ON THE AVENUES: Our mayor hates non-elected boards — except when they’re his own, which is why “hypocrisy” is spelled G-A-H-A-N.


ON THE AVENUES: Our mayor hates non-elected boards — except when they’re his own, which is why “hypocrisy” is spelled G-A-H-A-N.

A weekly column by Roger A. Baylor.

I was shocked — SHOCKED — when Wendy Dant Chesser’s appearance at the city council meeting last evening on behalf of One Southern Indiana proved not to be for the purpose of celebrating her organization’s unparalleled excellence, which has been the norm during past self-aggrandizing appearances.

Rather, it was to celebrate the endearingly cute and bouncy love child 1Si created with the help of five regional county governments: OUR Southern Indiana Regional Development Authority. First OSA, now OSARDA. Later comes OSARDAOMG.

It’s a good thing I opted for mezcal before entering the council chambers.

Therein lies a tale so convoluted that a brief retelling probably is impossible, but I’ll have a go at it. Here’s the spoiler: any which way you slice this charred hunk of stuffed camel spleen, the Hypocrisy Tilt-O-Meter comes up screaming “GAHAN.” Let’s begin with the local chain newspaper’s latest in a series of unquestioning boilerplate.

New Albany City Council hears RDA update, by Steno #2534 (Tom May Does It All Gazette)

NEW ALBANY — In 2015 the state of Indiana handed out $126 million to three of the seven Regional Development Authorities in the state, but Floyd and Clark counties were not on the receiving end.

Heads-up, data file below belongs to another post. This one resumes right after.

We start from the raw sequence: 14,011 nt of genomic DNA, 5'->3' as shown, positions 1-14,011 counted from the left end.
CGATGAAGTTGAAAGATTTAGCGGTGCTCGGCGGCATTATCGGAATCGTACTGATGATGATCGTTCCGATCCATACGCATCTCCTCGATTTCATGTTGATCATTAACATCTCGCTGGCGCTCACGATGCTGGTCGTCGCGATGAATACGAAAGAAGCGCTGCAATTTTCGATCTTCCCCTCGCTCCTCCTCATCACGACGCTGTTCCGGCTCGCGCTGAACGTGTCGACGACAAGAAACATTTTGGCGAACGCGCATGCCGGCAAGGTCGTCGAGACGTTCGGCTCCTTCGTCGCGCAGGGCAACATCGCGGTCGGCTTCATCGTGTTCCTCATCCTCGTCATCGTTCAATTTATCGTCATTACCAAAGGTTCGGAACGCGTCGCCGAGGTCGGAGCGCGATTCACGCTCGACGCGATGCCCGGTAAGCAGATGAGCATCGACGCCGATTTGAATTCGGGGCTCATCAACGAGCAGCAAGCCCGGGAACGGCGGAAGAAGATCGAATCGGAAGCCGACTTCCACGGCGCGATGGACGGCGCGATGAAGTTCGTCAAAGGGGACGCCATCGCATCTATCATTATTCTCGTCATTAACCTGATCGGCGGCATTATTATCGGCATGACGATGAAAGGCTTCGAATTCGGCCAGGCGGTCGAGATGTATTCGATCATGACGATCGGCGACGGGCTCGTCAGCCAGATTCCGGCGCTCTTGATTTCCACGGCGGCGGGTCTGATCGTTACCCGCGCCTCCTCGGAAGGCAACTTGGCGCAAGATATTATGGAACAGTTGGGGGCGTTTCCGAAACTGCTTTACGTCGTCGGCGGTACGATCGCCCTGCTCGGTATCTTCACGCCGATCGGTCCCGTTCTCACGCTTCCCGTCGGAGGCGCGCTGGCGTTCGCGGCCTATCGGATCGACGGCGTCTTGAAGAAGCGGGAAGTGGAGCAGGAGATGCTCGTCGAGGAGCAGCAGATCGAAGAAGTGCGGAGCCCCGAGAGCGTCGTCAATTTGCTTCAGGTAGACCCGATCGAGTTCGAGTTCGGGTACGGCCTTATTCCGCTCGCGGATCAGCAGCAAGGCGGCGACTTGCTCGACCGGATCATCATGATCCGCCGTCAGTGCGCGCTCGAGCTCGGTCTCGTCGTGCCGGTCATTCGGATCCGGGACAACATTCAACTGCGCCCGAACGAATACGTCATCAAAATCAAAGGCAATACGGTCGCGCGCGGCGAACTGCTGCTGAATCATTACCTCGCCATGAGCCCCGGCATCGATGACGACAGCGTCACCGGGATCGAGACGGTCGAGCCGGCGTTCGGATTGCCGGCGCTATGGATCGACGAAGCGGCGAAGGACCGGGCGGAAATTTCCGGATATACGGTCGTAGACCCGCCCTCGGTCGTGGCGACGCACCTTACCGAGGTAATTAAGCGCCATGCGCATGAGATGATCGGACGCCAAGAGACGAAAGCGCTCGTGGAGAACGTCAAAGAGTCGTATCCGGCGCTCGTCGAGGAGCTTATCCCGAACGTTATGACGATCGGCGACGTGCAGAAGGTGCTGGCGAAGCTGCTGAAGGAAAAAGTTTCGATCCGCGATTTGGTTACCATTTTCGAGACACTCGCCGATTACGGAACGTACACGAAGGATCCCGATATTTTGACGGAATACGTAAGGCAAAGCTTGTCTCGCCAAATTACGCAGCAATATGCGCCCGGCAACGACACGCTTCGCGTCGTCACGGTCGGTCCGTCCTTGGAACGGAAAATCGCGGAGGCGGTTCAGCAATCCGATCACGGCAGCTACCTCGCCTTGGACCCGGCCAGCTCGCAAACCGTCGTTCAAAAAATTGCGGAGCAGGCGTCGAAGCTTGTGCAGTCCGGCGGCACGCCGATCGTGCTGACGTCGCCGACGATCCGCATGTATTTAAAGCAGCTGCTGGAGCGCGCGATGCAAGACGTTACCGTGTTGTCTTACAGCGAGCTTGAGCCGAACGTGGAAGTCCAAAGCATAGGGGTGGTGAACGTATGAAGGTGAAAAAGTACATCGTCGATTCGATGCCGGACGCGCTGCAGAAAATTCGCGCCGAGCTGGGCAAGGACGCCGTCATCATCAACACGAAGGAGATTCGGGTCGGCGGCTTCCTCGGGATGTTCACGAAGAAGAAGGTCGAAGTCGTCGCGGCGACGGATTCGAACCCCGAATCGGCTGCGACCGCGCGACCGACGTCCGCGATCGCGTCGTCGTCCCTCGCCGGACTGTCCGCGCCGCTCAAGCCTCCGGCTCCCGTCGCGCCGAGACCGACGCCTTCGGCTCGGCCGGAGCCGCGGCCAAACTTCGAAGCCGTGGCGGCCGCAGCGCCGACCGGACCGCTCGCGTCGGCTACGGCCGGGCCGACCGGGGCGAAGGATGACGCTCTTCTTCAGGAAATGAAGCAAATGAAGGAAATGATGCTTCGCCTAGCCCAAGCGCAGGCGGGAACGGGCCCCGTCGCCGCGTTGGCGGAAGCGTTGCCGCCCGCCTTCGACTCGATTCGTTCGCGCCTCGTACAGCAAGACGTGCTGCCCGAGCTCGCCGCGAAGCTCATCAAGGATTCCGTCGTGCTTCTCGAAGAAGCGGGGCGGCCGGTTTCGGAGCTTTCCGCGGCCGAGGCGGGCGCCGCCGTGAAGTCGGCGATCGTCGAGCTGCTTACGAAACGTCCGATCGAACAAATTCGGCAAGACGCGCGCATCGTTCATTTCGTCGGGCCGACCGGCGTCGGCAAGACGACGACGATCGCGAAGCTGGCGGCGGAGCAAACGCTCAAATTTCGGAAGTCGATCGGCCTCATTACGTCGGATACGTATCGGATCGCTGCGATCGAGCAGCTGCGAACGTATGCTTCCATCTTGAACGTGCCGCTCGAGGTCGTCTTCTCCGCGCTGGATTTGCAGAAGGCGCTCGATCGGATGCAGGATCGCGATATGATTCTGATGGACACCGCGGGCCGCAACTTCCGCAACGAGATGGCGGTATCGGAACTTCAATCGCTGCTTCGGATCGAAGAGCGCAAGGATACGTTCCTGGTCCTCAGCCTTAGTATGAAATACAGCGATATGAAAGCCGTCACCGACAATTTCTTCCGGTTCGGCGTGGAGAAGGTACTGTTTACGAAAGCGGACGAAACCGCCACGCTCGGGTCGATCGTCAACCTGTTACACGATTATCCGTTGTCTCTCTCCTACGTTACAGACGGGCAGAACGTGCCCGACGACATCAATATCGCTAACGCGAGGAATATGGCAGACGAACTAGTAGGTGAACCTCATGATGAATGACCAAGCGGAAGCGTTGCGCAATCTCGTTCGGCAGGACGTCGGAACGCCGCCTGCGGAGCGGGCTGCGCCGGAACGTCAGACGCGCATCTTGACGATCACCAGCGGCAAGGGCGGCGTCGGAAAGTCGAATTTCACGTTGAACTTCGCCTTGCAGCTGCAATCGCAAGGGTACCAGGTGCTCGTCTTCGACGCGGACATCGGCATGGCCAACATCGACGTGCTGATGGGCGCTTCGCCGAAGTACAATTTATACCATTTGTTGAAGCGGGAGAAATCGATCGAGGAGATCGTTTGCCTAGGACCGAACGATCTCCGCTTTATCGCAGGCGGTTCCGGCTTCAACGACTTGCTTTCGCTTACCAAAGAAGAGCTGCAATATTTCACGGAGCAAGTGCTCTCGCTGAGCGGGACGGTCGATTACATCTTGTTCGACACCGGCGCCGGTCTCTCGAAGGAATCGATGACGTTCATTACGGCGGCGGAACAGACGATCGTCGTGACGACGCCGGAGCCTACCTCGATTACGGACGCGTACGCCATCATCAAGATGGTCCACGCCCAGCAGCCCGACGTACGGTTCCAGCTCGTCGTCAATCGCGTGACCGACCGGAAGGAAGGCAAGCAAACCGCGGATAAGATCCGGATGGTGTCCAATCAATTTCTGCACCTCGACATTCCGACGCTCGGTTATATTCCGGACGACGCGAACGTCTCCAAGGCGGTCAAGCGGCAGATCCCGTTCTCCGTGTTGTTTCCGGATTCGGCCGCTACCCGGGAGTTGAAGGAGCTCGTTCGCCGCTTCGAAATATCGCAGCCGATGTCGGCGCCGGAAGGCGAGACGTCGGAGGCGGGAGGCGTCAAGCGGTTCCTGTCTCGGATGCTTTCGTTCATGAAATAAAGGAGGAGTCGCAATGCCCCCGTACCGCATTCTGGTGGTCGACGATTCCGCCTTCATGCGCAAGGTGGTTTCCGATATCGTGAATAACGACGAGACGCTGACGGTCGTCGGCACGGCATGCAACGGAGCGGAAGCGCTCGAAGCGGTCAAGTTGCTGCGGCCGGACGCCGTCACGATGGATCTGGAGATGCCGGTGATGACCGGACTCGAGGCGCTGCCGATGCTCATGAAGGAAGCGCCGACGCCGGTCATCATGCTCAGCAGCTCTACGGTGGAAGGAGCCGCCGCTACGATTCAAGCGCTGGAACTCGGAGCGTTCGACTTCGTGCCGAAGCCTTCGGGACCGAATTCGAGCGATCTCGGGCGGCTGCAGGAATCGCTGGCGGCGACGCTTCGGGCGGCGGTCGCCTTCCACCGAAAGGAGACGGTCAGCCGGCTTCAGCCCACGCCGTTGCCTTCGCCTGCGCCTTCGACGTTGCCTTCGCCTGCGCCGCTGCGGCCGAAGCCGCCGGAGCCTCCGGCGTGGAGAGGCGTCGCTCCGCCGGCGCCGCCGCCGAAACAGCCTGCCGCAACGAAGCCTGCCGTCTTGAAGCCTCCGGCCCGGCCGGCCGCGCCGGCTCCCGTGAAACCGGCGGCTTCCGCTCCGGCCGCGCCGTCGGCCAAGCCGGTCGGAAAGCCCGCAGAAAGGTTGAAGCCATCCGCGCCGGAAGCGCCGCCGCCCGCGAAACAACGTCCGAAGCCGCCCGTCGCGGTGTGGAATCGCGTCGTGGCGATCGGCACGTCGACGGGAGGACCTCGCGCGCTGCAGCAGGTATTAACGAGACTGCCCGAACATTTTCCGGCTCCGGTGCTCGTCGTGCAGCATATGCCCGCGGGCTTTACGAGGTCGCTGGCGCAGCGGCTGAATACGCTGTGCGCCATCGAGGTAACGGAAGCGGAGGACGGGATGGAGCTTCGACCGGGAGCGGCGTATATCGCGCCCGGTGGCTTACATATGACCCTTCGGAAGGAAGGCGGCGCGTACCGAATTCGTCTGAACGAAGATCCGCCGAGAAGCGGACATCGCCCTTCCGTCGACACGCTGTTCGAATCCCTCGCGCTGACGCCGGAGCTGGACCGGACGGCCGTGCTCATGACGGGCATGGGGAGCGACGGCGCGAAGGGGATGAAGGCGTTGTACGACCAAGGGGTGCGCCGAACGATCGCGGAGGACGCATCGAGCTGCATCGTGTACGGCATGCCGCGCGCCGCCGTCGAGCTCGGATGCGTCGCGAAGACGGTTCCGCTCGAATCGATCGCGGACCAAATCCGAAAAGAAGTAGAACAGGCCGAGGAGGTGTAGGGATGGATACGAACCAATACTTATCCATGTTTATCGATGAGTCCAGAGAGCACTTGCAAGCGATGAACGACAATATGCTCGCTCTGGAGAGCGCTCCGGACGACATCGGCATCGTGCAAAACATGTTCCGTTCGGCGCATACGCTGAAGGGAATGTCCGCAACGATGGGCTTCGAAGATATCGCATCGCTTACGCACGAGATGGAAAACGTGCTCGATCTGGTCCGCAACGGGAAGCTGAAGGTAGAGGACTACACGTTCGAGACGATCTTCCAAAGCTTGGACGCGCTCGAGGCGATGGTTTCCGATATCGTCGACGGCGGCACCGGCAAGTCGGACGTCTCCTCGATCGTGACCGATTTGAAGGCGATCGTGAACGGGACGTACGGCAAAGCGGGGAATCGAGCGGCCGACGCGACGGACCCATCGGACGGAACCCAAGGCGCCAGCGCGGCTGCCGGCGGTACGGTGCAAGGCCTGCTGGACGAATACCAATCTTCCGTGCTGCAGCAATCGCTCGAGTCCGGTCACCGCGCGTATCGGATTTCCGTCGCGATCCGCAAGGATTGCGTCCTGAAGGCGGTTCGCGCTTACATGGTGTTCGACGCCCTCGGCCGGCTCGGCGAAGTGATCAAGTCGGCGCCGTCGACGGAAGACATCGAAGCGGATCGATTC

If more state funds become available again, both counties will be in a better position to qualify, according to One Southern Indiana Executive Director Wendy Dant Chesser.

In 2017, Clark, Floyd, Jefferson, Scott and Washington counties formed Our Southern Indiana Regional Development Authority and formed a board made up of five directors — one from each county. That board recently received a $125,000 planning grant and members are looking for input from governing county and municipalities for projects they would like to see funded. Ideas that could attract both public and private funds and one that would benefit the region.

For me, this recurring nausea goes all the way back to December of 2014, as recounted here.

The most recent downtown merchant “mixer” meeting was held on December 16 at Strandz & Threadz, and weirdly enough for a group that seldom attracts more than a dozen attendees, and is routinely ignored by the city’s ostensible “economic development” officials, the chat was attended by both State Representative Ed Clere and Mayor Jeff Gahan.

They were there to inform struggling downtown merchants about the potential sheen of the Indiana Regional Cities Initiative, which at first glance appears to be one of those world-classic, chamber-endorsed, bait ‘n’ switch ideas designed to divert attention from the mundane daily grind of the here and now (which abjectly terrifies City Hall) and instead, to fix all our gazes toward a bountiful harvest … a coin flip to be determined some day, down the road.

I was fascinated by the spectacle. In November, David “Industrial Park First” Duggins had dominated the merchant meeting as visiting enforcer, there to silence me and gloweringly assure shop owners that they didn’t want to hear about the potential for two-way streets to improve their businesses quite soon, in the short term.

Then a month later, here was the mayor himself, spending half an hour describing the Regional Cities Initiative, a strictly “might be” iffy proposition, tantamount to time spent allocating future lottery winnings to the background noise of a Disney soundtrack instead of counting the change actually occupying the jar. If only someone other than a dissident like me would have said: